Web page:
I understand a slow opening while the election was being contested. Yet she won and it’s time to provide more inclusive access. At a minimum she should open an office in the Quad-Cities which is the biggest population center in the district. She should also open one in Iowa City, home of the University of Iowa which is an economic engine for the region.

Miller-Meeks needs to get to work doing the business of Iowans. That is, unless she doesn’t care what constituents who don’t share her politics think.

~ First published in the Little Village on Aug. 10, 2021. After publication, the congresswoman’s website was updated with the location of a Davenport office.

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Living in Society

Congressional Exaggeration

Woman Writing Letter

Mariannette Miller-Meeks sounds like she’s having trouble dealing with a narrow win in her 2020 election. On June 22, she said on FOX News, “Democrats want Americans to believe state election laws are broken so they can then sell their ‘Corrupt Politicians Act’ as a means to fix the ‘broken’ system.”

The appeal Rita Hart made to the certified election results is evidence election laws are working as they were designed. I understand neither Miller-Meeks nor prominent Iowa Republicans liked the appeal. They should have let the law play out as it is designed to do and as it ultimately did. Instead they complained and made exaggerated claims like this one on FOX News.

“Corrupt Politicians Act” is the same framing used by the right wing Heritage Foundation to characterize the “For the People Act.” Miller-Meeks likely used the Heritage talking point because it’s curious she rolled out this opinion piece at the same time Heritage used the phrase to activate their followers to oppose S.1.

In her FOX News statement, Miller-Meeks naively admitted the irony in proposing the “For the People Act”: Democrats demonstrated the legislative process is not broken. With a slim majority, Democrats walked through the front door and proposed to stop recent Republican-passed laws that aim to modify the voting process.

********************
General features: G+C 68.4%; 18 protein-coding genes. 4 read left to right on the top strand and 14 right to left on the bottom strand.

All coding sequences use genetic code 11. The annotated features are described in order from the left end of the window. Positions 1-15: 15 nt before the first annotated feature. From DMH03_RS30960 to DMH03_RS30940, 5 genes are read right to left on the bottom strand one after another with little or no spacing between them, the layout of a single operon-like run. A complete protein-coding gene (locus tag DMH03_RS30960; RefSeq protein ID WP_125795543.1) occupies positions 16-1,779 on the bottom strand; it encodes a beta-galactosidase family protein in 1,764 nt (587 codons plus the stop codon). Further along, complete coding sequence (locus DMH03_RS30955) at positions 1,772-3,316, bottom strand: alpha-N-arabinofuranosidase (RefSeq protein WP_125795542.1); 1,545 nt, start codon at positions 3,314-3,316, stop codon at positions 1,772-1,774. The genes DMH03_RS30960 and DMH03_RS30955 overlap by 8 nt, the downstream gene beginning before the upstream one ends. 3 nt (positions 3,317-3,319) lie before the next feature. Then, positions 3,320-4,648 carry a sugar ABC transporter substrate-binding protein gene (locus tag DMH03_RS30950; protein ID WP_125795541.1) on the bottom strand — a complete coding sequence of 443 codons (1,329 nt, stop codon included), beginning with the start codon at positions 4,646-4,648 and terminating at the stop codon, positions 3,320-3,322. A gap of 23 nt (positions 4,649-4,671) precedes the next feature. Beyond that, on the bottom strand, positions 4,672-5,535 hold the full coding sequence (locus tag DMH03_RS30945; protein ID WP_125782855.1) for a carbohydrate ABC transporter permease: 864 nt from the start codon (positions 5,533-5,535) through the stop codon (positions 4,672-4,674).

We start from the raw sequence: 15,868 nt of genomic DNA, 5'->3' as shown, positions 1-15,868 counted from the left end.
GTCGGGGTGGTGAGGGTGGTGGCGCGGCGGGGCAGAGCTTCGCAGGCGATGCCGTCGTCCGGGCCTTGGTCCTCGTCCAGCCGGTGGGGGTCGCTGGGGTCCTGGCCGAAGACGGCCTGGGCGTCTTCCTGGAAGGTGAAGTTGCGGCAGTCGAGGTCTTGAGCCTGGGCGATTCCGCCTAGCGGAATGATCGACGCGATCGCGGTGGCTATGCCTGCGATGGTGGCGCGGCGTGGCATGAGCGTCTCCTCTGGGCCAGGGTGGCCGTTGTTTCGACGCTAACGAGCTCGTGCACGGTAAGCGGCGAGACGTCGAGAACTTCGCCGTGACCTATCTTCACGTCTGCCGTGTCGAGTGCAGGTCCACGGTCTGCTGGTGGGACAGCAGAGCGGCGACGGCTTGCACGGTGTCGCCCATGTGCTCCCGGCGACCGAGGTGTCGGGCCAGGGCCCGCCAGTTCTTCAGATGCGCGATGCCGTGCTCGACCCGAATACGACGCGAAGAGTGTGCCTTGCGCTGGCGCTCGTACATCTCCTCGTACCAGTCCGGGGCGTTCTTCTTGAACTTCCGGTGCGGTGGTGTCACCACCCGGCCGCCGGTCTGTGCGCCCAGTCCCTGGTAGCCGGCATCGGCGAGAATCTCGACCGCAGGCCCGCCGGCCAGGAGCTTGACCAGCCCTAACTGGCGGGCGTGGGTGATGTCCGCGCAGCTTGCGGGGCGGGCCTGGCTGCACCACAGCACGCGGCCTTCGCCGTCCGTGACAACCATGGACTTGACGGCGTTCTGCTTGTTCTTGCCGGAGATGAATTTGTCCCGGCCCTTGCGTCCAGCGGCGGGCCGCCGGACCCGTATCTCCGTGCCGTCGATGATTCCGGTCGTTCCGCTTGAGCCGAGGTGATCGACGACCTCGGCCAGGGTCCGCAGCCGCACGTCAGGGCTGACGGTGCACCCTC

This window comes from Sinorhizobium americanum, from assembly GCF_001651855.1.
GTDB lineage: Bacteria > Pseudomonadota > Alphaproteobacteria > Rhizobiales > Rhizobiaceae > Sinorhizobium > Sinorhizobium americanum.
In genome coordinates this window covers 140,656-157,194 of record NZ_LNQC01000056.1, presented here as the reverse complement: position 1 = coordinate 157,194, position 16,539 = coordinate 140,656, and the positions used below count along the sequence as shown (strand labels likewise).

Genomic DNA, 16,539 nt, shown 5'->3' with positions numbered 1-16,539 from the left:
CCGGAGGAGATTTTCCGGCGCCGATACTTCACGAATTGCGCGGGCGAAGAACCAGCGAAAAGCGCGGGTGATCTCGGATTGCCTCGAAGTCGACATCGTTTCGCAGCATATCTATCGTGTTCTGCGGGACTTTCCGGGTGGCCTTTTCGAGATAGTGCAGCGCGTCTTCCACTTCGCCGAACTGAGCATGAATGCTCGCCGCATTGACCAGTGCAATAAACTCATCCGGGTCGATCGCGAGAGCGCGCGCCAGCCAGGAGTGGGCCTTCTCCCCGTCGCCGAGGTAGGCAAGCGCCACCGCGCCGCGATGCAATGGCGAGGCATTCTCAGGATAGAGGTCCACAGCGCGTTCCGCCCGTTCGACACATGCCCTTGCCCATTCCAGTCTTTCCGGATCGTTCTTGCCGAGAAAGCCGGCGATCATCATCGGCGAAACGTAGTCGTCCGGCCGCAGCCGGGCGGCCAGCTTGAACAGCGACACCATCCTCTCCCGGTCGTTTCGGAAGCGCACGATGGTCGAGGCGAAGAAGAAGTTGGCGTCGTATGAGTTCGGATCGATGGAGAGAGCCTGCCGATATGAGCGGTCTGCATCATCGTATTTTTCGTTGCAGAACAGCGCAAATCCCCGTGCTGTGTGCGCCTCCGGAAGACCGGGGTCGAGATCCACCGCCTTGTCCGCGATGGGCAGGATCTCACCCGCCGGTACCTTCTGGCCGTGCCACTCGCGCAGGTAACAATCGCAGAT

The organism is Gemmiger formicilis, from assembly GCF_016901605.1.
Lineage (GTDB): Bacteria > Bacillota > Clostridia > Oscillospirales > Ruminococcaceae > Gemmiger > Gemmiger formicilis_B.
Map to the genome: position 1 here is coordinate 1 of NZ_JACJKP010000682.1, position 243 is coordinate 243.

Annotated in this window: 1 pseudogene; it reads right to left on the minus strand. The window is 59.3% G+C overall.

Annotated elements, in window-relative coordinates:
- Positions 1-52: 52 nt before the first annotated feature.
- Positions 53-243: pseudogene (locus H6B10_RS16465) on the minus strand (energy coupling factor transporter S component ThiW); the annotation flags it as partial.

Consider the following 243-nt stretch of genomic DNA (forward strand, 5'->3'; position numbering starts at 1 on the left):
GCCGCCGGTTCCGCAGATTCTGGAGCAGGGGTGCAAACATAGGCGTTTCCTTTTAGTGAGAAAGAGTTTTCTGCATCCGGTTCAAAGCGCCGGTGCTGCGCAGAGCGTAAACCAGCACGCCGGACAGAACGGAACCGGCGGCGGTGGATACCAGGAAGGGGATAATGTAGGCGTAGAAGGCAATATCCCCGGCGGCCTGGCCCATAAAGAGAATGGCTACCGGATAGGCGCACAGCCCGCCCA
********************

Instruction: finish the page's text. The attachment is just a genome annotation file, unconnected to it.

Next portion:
Agree or disagree, it is the hallmark of our form of government. Miller-Meeks should spend more time in her district talking to voters from all parties to build on her six-vote margin in 2022.

~ Submitted to several local newspapers. First published in Little Village on June 24, 2021.

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Living in Society

Vote June 8

Big Grove Precinct Polling Place Nov. 5, 2019

Thank you Solon Economist for the articles about the June 8 special election to fill the board of supervisors vacancy created when Janelle Rettig resigned.

Turnout in special elections is always light, and that makes your vote count even more.

I listened to the May 19 Johnson County League of Women Voters forum and all three candidates appear to have qualifications to be a supervisor. I favor the Democrat Jon Green who was nominated at the special convention. Who do you favor?

I did my patriotic duty serving in the U.S. Army and plan to vote on or before June 8. Now it’s your turn to do your duty as a U.S. citizen and vote June 8.

~ Published in the Solon Economist on May 27, 2021.

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Living in Society

Be Neighborly, Get Vaccinated

Woman Writing Letter

Last week we located our scars from the polio vaccine. It was fun as we reminisced and discussed a friend who got polio as a child. It was important for everyone who could to be vaccinated against polio.

Today it’s important everyone who can get the COVID-19 vaccine.

My perspective is from serving six years on the county board of health. Vaccines can and do prevent illness, of that there is scientific evidence.

Why get the vaccine? First, it reduces the likelihood of contracting COVID-19 which causes sickness and sometimes death. That’s motivation enough for most. Being vaccinated also decreases the amount of time we must live with social restrictions because of the coronavirus pandemic. Everyone I know is tired of the restrictions now in their second year.

Some people pooh, pooh the vaccine and the pandemic and while illogical, that’s their choice. At the same time, we would all like to get out of the pandemic and return to a semblance of normal. People who don’t or won’t get vaccinated are holding the rest of us up.

Eventually the population will reach what’s called “herd immunity.” Medical experts are not sure if a person gets COVID-19 once they will be immune because people have contracted COVID-19 multiple times. As you may have read, the vaccines currently approved by the FDA are very effective.

We’re retired so we can wait out herd immunity as evidenced by a drastic reduction in the COVID-19 case count. People want to get on with a more normal life, though. So we did the neighborly thing and got vaccinated. I encourage readers to do likewise if they can.

~ Submitted as a letter to the editor of the Solon Economist